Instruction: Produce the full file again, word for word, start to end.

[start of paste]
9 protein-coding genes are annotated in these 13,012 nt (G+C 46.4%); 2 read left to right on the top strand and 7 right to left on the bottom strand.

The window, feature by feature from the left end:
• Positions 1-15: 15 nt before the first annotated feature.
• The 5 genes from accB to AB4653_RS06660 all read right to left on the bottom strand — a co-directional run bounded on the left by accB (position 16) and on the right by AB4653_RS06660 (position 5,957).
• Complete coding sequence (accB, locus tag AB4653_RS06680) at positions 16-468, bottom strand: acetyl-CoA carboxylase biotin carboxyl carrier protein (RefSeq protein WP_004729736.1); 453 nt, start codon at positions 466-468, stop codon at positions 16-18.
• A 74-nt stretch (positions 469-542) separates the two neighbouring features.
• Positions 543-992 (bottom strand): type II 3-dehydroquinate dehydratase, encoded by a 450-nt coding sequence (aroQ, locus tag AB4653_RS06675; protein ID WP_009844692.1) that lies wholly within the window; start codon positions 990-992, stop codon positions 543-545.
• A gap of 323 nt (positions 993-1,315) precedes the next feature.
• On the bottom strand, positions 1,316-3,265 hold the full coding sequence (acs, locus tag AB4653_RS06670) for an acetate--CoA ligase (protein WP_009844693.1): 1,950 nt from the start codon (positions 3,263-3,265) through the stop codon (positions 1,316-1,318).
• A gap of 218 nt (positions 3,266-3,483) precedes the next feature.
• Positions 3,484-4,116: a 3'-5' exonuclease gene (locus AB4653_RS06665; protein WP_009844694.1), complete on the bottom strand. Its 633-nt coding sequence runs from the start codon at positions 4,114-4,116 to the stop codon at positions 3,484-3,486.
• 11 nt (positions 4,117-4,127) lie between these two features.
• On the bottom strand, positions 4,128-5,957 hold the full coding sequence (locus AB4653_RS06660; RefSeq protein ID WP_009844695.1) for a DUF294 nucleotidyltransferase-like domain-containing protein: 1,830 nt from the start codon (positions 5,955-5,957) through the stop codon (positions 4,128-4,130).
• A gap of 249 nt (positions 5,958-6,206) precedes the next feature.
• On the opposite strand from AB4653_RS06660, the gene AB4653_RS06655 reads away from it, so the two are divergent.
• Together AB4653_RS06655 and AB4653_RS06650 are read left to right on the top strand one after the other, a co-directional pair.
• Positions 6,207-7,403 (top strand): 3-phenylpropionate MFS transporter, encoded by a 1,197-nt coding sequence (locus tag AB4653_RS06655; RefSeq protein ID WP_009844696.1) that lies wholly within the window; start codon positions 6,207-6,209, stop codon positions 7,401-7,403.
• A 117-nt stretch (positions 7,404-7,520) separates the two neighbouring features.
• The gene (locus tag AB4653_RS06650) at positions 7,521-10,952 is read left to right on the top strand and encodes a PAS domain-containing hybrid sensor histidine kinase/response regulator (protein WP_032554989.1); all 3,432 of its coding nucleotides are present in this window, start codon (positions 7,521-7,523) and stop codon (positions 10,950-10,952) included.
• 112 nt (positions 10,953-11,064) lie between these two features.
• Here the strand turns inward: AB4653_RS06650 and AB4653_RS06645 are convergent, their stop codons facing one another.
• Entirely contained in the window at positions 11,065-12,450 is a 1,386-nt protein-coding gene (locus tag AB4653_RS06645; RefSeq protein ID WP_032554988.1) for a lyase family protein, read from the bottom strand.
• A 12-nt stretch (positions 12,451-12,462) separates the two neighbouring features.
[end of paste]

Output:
9 protein-coding genes are annotated in these 13,012 nt (G+C 46.4%); 2 read left to right on the top strand and 7 right to left on the bottom strand.

The window, feature by feature from the left end:
• Positions 1-15: 15 nt before the first annotated feature.
• The 5 genes from accB to AB4653_RS06660 all read right to left on the bottom strand — a co-directional run bounded on the left by accB (position 16) and on the right by AB4653_RS06660 (position 5,957).
• Complete coding sequence (accB, locus tag AB4653_RS06680) at positions 16-468, bottom strand: acetyl-CoA carboxylase biotin carboxyl carrier protein (RefSeq protein WP_004729736.1); 453 nt, start codon at positions 466-468, stop codon at positions 16-18.
• A 74-nt stretch (positions 469-542) separates the two neighbouring features.
• Positions 543-992 (bottom strand): type II 3-dehydroquinate dehydratase, encoded by a 450-nt coding sequence (aroQ, locus tag AB4653_RS06675; protein ID WP_009844692.1) that lies wholly within the window; start codon positions 990-992, stop codon positions 543-545.
• A gap of 323 nt (positions 993-1,315) precedes the next feature.
• On the bottom strand, positions 1,316-3,265 hold the full coding sequence (acs, locus tag AB4653_RS06670) for an acetate--CoA ligase (protein WP_009844693.1): 1,950 nt from the start codon (positions 3,263-3,265) through the stop codon (positions 1,316-1,318).
• A gap of 218 nt (positions 3,266-3,483) precedes the next feature.
• Positions 3,484-4,116: a 3'-5' exonuclease gene (locus AB4653_RS06665; protein WP_009844694.1), complete on the bottom strand. Its 633-nt coding sequence runs from the start codon at positions 4,114-4,116 to the stop codon at positions 3,484-3,486.
• 11 nt (positions 4,117-4,127) lie between these two features.
• On the bottom strand, positions 4,128-5,957 hold the full coding sequence (locus AB4653_RS06660; RefSeq protein ID WP_009844695.1) for a DUF294 nucleotidyltransferase-like domain-containing protein: 1,830 nt from the start codon (positions 5,955-5,957) through the stop codon (positions 4,128-4,130).
• A gap of 249 nt (positions 5,958-6,206) precedes the next feature.
• On the opposite strand from AB4653_RS06660, the gene AB4653_RS06655 reads away from it, so the two are divergent.
• Together AB4653_RS06655 and AB4653_RS06650 are read left to right on the top strand one after the other, a co-directional pair.
• Positions 6,207-7,403 (top strand): 3-phenylpropionate MFS transporter, encoded by a 1,197-nt coding sequence (locus tag AB4653_RS06655; RefSeq protein ID WP_009844696.1) that lies wholly within the window; start codon positions 6,207-6,209, stop codon positions 7,401-7,403.
• A 117-nt stretch (positions 7,404-7,520) separates the two neighbouring features.
• The gene (locus tag AB4653_RS06650) at positions 7,521-10,952 is read left to right on the top strand and encodes a PAS domain-containing hybrid sensor histidine kinase/response regulator (protein WP_032554989.1); all 3,432 of its coding nucleotides are present in this window, start codon (positions 7,521-7,523) and stop codon (positions 10,950-10,952) included.
• 112 nt (positions 10,953-11,064) lie between these two features.
• Here the strand turns inward: AB4653_RS06650 and AB4653_RS06645 are convergent, their stop codons facing one another.
• Entirely contained in the window at positions 11,065-12,450 is a 1,386-nt protein-coding gene (locus tag AB4653_RS06645; RefSeq protein ID WP_032554988.1) for a lyase family protein, read from the bottom strand.
• A 12-nt stretch (positions 12,451-12,462) separates the two neighbouring features.